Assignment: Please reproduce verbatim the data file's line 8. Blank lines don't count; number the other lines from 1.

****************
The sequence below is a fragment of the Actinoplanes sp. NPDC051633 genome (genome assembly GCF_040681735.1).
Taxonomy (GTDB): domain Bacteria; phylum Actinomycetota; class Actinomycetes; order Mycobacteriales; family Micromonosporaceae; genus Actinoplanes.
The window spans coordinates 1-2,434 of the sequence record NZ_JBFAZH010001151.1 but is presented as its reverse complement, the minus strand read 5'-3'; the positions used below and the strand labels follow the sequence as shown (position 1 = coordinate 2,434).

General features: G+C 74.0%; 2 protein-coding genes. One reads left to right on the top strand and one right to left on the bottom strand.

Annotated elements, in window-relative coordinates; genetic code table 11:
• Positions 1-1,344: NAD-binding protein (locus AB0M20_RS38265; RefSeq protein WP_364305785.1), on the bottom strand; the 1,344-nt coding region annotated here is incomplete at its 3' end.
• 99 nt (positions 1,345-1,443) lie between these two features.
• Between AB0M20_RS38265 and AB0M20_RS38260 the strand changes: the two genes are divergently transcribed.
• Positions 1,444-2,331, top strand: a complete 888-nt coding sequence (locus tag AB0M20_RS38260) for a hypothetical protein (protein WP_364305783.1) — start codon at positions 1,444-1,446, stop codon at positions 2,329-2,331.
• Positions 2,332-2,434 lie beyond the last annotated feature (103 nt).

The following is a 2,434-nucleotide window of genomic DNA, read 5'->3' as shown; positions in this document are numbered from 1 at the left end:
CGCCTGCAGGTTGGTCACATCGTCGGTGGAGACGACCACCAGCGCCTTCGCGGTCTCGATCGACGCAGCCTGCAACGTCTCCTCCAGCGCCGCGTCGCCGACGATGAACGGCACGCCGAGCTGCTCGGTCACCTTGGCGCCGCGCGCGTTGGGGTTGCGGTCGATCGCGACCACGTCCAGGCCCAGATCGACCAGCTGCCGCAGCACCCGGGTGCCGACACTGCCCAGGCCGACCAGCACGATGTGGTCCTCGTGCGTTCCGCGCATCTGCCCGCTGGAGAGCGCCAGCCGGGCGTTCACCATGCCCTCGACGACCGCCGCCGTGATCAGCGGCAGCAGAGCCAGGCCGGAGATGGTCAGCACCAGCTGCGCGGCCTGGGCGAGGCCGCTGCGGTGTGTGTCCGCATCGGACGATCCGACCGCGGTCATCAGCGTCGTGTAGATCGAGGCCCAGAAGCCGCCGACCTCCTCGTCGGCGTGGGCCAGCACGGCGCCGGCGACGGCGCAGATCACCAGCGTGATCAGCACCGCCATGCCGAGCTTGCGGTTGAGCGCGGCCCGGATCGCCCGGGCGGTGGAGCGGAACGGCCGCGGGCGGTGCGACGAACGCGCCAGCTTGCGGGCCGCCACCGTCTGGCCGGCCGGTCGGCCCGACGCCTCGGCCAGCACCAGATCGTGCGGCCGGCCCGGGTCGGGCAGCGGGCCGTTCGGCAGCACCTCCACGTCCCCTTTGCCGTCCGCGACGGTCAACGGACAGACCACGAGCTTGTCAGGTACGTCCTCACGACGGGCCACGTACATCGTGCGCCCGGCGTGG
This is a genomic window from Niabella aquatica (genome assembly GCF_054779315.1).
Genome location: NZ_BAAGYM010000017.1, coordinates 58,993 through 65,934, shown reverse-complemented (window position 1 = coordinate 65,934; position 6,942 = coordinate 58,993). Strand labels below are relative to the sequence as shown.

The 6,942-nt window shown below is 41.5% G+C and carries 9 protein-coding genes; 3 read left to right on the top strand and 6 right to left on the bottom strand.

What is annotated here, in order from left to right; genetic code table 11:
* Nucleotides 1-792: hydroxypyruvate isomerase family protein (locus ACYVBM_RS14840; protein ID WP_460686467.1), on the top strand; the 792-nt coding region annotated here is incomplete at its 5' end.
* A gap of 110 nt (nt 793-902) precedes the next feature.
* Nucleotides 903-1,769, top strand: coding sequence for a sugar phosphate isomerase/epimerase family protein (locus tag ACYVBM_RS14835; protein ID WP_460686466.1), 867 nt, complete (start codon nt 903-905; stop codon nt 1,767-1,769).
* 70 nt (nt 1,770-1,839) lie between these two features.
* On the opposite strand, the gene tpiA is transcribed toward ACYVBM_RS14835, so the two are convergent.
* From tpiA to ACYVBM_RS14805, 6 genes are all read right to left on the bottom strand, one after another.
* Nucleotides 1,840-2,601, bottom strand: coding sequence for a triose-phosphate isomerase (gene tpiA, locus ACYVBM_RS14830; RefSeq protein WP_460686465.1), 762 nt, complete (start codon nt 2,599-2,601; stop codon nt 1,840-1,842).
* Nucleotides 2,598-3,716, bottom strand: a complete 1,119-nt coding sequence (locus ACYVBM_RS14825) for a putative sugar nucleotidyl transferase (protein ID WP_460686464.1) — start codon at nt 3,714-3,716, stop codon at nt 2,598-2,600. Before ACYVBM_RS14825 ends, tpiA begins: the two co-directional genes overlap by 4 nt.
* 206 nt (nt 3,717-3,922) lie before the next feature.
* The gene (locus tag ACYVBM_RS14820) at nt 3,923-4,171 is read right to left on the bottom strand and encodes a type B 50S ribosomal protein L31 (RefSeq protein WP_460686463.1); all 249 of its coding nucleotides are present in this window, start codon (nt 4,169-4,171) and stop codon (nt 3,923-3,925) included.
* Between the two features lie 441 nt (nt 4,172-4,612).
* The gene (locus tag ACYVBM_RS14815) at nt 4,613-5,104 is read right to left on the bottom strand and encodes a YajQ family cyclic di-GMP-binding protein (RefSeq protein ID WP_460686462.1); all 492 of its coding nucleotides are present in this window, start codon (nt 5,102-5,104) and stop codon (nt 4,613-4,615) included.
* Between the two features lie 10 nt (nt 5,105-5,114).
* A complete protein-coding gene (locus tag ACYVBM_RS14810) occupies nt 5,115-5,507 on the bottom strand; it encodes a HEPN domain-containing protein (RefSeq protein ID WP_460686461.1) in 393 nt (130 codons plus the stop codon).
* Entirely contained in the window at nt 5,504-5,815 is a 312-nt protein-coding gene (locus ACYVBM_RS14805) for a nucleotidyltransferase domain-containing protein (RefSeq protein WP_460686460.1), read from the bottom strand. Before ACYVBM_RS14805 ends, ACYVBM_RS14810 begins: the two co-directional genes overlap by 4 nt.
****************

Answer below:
• Between AB0M20_RS38265 and AB0M20_RS38260 the strand changes: the two genes are divergently transcribed.